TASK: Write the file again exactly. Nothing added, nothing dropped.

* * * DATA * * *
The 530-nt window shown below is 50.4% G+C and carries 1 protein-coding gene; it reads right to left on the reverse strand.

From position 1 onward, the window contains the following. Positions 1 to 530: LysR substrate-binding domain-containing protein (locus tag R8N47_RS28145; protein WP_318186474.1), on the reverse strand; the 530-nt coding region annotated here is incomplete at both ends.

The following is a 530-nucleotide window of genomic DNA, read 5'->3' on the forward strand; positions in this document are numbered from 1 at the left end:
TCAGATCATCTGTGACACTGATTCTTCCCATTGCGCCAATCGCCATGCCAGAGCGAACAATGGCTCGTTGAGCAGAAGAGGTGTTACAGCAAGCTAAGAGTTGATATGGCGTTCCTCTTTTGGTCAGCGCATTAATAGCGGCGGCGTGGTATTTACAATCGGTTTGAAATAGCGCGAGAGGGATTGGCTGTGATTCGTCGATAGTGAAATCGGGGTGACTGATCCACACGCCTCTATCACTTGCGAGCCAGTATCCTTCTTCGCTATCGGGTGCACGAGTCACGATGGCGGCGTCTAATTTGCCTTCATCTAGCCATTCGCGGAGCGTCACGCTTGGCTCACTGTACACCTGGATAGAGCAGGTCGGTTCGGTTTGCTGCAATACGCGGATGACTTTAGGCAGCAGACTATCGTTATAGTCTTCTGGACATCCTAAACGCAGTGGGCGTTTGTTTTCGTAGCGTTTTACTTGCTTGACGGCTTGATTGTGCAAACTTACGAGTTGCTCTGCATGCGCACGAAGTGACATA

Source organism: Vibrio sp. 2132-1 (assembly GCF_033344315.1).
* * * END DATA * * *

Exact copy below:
The 530-nt window shown below is 50.4% G+C and carries 1 protein-coding gene; it reads right to left on the reverse strand.

From position 1 onward, the window contains the following. Positions 1 to 530: LysR substrate-binding domain-containing protein (locus tag R8N47_RS28145; protein WP_318186474.1), on the reverse strand; the 530-nt coding region annotated here is incomplete at both ends.

The following is a 530-nucleotide window of genomic DNA, read 5'->3' on the forward strand; positions in this document are numbered from 1 at the left end:
TCAGATCATCTGTGACACTGATTCTTCCCATTGCGCCAATCGCCATGCCAGAGCGAACAATGGCTCGTTGAGCAGAAGAGGTGTTACAGCAAGCTAAGAGTTGATATGGCGTTCCTCTTTTGGTCAGCGCATTAATAGCGGCGGCGTGGTATTTACAATCGGTTTGAAATAGCGCGAGAGGGATTGGCTGTGATTCGTCGATAGTGAAATCGGGGTGACTGATCCACACGCCTCTATCACTTGCGAGCCAGTATCCTTCTTCGCTATCGGGTGCACGAGTCACGATGGCGGCGTCTAATTTGCCTTCATCTAGCCATTCGCGGAGCGTCACGCTTGGCTCACTGTACACCTGGATAGAGCAGGTCGGTTCGGTTTGCTGCAATACGCGGATGACTTTAGGCAGCAGACTATCGTTATAGTCTTCTGGACATCCTAAACGCAGTGGGCGTTTGTTTTCGTAGCGTTTTACTTGCTTGACGGCTTGATTGTGCAAACTTACGAGTTGCTCTGCATGCGCACGAAGTGACATA

Source organism: Vibrio sp. 2132-1 (assembly GCF_033344315.1).